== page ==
The instant that a well-known lively air commenced, I begged them to exhibit some native dance to amuse us. Seeing their hesitation, I inquired whether they would wish to see my men perform? After a few words between Kittakara and Rahonka, the former agreed that it would be better for my men to commence the dance first.

I lost no time in explaining to Kittakara. At that he must at once address the crowd and assure them that the performance about to commence was intended for their amusement, and there was no cause for fear. At the same time, I begged him to order the crowd to stand back, and to afford space for my troops, who were about to advance with the bayonet.

In a loud voice Kittakara gave the necessary explanation.

I ordered the bugler to sound the advance, and the whole band sounded the charge with the bayonet (sinjatre doran).

At the inspiriting call, each side of the square advanced at the double with bayonets at the charge. The crowd, lately so demonstrative, fell quickly back, and, having thus cleared the square, I told Kittakara to order every individual of the crowd to sit down upon the ground.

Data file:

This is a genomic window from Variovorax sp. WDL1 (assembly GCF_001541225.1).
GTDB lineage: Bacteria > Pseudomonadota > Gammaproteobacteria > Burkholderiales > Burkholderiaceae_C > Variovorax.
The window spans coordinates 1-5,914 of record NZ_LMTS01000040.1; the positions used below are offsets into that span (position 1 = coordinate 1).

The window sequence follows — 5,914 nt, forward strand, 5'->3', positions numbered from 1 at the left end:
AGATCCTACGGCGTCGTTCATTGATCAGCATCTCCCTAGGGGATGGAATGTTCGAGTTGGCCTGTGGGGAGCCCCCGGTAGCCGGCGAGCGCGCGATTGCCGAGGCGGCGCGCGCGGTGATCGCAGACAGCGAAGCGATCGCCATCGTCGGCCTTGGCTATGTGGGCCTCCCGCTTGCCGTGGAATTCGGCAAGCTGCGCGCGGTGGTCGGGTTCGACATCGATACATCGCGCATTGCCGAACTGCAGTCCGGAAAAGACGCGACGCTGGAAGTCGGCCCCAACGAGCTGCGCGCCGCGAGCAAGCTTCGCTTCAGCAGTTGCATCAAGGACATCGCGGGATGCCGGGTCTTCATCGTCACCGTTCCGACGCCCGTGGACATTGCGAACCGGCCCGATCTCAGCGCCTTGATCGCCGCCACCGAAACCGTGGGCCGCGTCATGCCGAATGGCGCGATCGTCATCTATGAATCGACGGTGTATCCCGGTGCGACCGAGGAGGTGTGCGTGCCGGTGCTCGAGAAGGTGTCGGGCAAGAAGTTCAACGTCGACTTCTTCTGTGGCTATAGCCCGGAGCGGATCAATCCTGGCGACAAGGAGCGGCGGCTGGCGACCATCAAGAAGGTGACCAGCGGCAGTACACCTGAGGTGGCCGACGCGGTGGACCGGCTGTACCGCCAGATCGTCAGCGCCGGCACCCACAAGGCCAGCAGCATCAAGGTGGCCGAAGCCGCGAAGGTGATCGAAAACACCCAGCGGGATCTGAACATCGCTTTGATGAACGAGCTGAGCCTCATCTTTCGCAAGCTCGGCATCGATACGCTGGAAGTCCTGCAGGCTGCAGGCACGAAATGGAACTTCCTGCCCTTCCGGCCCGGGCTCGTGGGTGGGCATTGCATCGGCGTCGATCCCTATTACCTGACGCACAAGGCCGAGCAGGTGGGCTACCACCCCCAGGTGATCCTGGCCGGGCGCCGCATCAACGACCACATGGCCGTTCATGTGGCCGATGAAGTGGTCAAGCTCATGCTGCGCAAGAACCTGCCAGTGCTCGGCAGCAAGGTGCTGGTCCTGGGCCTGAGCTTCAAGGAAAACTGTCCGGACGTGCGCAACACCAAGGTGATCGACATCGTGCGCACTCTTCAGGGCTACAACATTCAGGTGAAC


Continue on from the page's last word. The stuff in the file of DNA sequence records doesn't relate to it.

The great mass of people obeyed the order with the discipline of soldiers, and my troops fell back and re-formed their square as before. The little square, with a single line of front of twenty men, now occupied the centre of the clear space.

I lost no time in inquiring for Kabba Rega, whom I insisted upon seeing. After a short delay he appeared, in company of some of his bonosoora. He was in a beastly state of intoxication, and, after reeling about with a spear in his hand, he commenced a most imbecile attempt at warlike gestures.

Had my eighty men been armed with breech-loaders, I could have mown down hundreds by a fire from the square, had hostilities been forced upon us; but, as the greater portion were armed with old muskets, we might have been overwhelmed by a general rush, when reloading after the first volley.